Good-bye Black and White Thinking
There's one thing I've noticed - and it's that so many things I learn and read are re-packaged wisdom. Not only do I think this is okay, I think it's fabulous!
I love the idea of universal wisdom. You could take a belief and probably find many examples of where it is taught in historic and contemporary culture. Just looking at "the importance of what we think" related to how we feel about life is covered in the Law of Attraction, The Four Agreements, You Can Heal Your Life, Man's Search for Meaning, and yes > Wanda Petunia!
This week I've been thinking about black and white thinking. Reflecting on this takes me back to my grad school days when I learned about Albert Ellis, the founder of Rational Emotive Behavior Therapy. Ellis admitted that his theories and therapy stemmed from Asian, Greek and Roman philosophers.
His main focus was that we do not get emotionally disturbed by difficult situations, but more by our view of the situation. It is our belief about our experience that forms a consequence and that affects our feelings.
You can find his irrational beliefs list in various forms online, and I will list one version at the end of this post.
The beliefs are really about releasing black and white or all or nothing thinking >> and instead finding something that feels better - do you hear Abraham Hicks here? (And, if you don't know the reference ask me - I would love to share!)
I've actually been spending this month rewriting my beliefs. My friend Kim Irene Muse created an online writing group for March to inspire daily writing. The goal was to write books, screenplays, poems.
I decided to turn my often ridiculous "fiction posing as non-fiction thoughts" on their head by exploring them. Every day, I've been re-writing a belief I have that doesn't feel good into something more truthful and better feeling. It's not about lying to myself but instead delving into reason and rational, as opposed to triggered emotion.
If you find yourself getting into harsh and polarized thinking, you might want to explore other options - gentler and more compassionate ideas. Life is full of so much goodness, and it's easier to see when we let go of black and white... I'll keep that for my wardrobe and not my thoughts!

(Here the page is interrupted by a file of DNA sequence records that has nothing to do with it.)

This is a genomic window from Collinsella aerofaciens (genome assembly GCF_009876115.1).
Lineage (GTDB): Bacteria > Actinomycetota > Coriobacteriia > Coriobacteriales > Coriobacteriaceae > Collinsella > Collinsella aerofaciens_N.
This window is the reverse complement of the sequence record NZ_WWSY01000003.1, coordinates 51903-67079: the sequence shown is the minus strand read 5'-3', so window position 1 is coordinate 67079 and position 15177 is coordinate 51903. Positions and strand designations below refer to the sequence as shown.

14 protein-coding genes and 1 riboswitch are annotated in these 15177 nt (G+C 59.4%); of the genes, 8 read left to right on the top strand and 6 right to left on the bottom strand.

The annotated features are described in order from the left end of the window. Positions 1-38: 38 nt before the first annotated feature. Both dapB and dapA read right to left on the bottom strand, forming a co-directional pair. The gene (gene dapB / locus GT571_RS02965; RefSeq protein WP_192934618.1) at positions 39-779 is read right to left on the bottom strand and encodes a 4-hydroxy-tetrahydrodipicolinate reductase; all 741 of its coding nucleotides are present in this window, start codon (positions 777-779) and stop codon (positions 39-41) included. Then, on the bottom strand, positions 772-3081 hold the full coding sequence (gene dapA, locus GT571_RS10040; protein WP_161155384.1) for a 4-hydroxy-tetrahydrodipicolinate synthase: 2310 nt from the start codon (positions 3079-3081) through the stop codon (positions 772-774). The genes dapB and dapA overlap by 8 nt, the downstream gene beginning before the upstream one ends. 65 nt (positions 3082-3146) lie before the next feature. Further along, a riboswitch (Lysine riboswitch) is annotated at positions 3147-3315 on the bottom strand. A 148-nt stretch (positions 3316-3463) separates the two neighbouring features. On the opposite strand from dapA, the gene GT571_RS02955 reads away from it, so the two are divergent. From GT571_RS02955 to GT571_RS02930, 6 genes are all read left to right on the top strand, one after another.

How about you? Let me know what you discover as you delve into what you are thinking about in black and white ways... I want to know!
12 Irrational Beliefs – Albert Ellis
1. The idea that it is a dire necessity for adults to be loved by significant others for almost everything they do-- Instead of their concentrating on their own self-respect, on winning approval for practical purposes, and on loving rather than on being loved.
2. The idea that certain acts are awful or wicked, and that people who perform such acts should be severely damned -- Instead of the idea that certain acts are self-defeating or antisocial, and that people who perform such acts are behaving stupidly, ignorantly, or neurotically, and would be better helped to change. People's poor behaviors do not make them rotten individuals.
3. The idea that it is horrible when things are not the way we like them to be-- Instead of the idea that it is too bad, that we would better try to change or control bad conditions so that they become more satisfactory, and, if that is not possible, we had better temporarily accept and gracefully lump their existence.
4. The idea that human misery is invariably externally caused and is forced on us by outside people and events Instead of the idea that neurosis is largely caused by the view that we take of unfortunate conditions.
5. The idea that if something is or may be dangerous or fearsome we should be terribly upset and endlessly obsess about it-- Instead of the idea that one would better frankly face it and render it non-dangerous and, when that is not possible, accept the inevitable.
6. The idea that it is easier to avoid than to face life difficulties and self-responsibilities instead of the idea that the so-called easy way is usually much harder in the long run.
7. The idea that we absolutely need something other or stronger or greater than ourselves on which to rely -- Instead of the idea that it is better to take the risks of thinking and acting less dependently.
8. The idea that we should be thoroughly competent, intelligent, and achieving in all possible respects -- Instead of the idea that we would better do rather than always need to do well, and accept ourselves as quite imperfect creatures, who have general human limitations and specific fallibilities.
9. The idea that because something once strongly affected our life, it should indefinitely affect it -- Instead of the idea that we can learn from our past experiences but not be overly-attached to or prejudiced by them.
10. The idea that we must have certain and perfect control over things -- Instead of the idea that the world is full of improbability and chance and that we can still enjoy life despite this.
11. The idea that human happiness can be achieved by inertia and inaction -- Instead of the idea that we tend to be happiest when we are vitally absorbed in creative pursuits, or when we are devoting ourselves to people or projects outside ourselves.
12. The idea that we have virtually no control over our emotions and that we cannot help feeling disturbed about things -- Instead of the idea that we have real control over our destructive emotions if we choose to work at changing the “musturbatory” hypotheses which we often employ to create them.
The Emotional Intelligence Training Company Inc. www.eitrainingcompany.com
musturbatory aka perfectionist